An oesophageal dilatation is a stretching of an anastomotic stricture.
The terms dilatation and dilation are often used interchangeably; either way they mean a stretch of the stricture.
This procedure may be performed in an operating theatre while the doctor (surgeon or gastroenterologist) views the process directly with the endoscope (medical telescope) in the oesophagus – or in an x-ray (radiology) department with the doctor (radiologist) viewing the procedure indirectly using x-ray screening.
The traditional way of achieving a dilatation or stretch was with a bougie (pronounced ‘boojee’) which is a soft pliable plastic rod with a tapered end.
This is passed down the oesophagus, either viewed using a rigid oesophagoscope or done blind by feel (which requires a lot of experience). Some surgeons regard bougies as safe and effective, while others believe they create a shearing force and may increase the risk of oesophageal perforation (rupture).
Balloon catheter dilatation is considered safer as a radial or tangential force is applied to the oesophagus – rather than the shearing force applied by bougie. It may therefore be associated with a lesser risk of oesophageal perforation or rupture.
Dilatations are usually performed with a balloon that can be passed down the operating channel of a flexible endoscope, or alongside the endoscope. If the stricture is very tight and only a pinhole opening is visible, the safest manoeuvre is to first pass a thin flexible guidewire (visible on x-ray screening) down through the stricture, then the balloon catheter can be pushed over it.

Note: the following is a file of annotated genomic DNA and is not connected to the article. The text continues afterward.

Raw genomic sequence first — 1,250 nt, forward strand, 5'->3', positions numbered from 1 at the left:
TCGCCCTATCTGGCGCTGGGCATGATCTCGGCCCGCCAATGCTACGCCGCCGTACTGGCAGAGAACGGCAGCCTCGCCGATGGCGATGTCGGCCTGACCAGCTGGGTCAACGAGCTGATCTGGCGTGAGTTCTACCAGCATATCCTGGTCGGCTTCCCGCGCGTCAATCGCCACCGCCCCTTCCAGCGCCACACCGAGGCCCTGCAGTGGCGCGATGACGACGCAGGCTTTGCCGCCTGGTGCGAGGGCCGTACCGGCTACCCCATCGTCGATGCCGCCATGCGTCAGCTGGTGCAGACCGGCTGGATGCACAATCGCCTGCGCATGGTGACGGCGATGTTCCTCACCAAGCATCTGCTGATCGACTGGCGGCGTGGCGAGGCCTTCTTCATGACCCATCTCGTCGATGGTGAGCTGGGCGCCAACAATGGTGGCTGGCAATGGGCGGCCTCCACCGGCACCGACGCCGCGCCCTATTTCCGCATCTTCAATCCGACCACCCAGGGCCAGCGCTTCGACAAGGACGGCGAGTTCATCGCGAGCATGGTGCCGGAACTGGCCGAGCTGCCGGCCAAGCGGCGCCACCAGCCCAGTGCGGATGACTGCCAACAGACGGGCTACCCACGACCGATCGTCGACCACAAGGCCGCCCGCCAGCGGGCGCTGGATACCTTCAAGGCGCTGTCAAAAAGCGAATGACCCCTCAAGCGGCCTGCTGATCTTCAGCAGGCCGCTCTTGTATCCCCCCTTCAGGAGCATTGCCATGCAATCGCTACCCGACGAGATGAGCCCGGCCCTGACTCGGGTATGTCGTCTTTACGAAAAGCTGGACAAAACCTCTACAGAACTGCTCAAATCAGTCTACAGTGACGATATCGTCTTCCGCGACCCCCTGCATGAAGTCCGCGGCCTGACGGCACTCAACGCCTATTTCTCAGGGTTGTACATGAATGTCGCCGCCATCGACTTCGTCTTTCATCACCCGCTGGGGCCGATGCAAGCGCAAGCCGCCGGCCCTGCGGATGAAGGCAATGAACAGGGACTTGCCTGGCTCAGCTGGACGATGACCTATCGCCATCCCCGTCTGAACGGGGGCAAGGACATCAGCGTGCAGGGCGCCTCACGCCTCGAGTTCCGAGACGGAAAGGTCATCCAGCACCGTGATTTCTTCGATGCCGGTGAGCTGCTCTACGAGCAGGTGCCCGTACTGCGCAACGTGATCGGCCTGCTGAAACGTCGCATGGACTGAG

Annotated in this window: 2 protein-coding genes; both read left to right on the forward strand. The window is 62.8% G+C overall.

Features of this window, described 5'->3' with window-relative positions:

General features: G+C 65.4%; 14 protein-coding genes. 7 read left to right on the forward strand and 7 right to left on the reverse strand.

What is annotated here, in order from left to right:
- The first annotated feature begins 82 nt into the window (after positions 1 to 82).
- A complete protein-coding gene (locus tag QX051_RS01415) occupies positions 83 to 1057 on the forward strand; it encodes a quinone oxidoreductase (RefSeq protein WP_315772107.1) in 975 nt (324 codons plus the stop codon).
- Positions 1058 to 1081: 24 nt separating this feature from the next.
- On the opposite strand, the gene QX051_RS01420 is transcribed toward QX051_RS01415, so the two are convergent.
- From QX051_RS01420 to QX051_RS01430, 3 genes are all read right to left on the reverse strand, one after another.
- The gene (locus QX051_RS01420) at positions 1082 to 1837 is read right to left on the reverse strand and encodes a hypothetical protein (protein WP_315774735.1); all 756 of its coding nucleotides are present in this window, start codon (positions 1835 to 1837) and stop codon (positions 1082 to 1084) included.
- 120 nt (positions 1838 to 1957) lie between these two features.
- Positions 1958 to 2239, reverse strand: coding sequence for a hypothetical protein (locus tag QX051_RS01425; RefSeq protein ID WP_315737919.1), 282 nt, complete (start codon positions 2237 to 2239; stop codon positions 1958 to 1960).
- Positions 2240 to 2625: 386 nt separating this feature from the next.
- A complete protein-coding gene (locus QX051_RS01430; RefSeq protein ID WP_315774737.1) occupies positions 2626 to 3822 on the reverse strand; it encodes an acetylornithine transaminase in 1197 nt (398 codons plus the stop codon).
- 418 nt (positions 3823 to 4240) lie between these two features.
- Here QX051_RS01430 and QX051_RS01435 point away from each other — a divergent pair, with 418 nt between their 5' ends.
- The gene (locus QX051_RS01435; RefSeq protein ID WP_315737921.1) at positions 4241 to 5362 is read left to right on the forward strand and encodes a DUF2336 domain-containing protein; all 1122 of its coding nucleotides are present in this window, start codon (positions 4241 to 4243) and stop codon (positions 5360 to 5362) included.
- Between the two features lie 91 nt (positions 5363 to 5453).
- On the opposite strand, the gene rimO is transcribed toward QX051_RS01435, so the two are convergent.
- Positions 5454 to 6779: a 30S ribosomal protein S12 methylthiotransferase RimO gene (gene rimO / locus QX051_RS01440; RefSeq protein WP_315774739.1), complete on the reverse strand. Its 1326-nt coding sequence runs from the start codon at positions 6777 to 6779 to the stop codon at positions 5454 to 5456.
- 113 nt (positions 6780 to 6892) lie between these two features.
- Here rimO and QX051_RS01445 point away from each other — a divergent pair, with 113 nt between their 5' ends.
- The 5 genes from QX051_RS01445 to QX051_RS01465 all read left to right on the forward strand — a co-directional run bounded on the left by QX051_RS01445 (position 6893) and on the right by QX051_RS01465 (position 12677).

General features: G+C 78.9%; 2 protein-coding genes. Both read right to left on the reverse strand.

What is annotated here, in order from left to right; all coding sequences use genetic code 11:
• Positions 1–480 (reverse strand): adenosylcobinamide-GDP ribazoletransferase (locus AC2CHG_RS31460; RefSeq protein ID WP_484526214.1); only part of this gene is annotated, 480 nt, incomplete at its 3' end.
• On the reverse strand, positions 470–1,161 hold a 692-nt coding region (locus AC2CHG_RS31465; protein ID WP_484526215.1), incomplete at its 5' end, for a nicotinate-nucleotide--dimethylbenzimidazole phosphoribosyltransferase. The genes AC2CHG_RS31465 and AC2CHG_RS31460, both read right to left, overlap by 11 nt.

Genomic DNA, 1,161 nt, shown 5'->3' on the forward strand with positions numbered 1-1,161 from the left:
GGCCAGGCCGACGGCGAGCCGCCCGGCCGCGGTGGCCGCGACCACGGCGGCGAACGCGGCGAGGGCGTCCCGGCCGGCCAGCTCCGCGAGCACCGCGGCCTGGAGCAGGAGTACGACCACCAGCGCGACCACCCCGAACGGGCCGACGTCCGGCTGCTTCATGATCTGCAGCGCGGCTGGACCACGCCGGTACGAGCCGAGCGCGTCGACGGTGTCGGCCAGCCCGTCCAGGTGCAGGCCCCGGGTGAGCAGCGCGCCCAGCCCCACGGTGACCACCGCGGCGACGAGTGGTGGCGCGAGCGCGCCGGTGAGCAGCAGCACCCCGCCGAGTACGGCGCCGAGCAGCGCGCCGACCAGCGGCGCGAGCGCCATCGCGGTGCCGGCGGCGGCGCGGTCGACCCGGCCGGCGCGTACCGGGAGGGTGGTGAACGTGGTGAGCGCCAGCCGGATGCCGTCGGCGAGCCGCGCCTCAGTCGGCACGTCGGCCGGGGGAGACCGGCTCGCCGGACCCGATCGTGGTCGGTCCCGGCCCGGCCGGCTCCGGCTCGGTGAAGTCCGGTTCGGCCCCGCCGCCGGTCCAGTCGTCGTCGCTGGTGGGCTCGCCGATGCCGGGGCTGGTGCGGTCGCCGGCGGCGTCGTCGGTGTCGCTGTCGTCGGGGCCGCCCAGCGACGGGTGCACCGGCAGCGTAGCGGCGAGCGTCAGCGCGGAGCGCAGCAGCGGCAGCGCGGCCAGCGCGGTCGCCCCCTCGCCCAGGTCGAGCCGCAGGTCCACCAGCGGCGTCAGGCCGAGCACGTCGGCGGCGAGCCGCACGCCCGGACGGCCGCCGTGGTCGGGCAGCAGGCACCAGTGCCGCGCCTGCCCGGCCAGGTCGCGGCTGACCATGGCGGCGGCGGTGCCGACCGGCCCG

Injection of an x-ray dye into the balloon allows it to be seen on x-ray screen.
When inflated to a certain diameter and pressure, the balloon will be indented by the stricture and be seen as a clear ‘waist’ in the balloon as visualised on the x-ray screen.
The maximum safe pressure and diameter is gauged by the surgeon, but the patient’s thumb diameter is an approximate guide to the expected diameter of their oesophagus.
A typical routine is to inflate the balloon for two minutes at one pressure and diameter, then a further two minutes at a greater diameter, followed by a final (third) diameter for two minutes. The increments of diameter are generally 1mm each time.
This has not been formally proven to be the best routine, but is widely practised. The rule of three has been taken from adult practice and applied to children as follows:
Increases greater than this may be used by individual surgeons, according to the nature of the patient’s difficulties.
Dilatation may become necessary within a few weeks after surgery and may need to be repeated on a regular basis.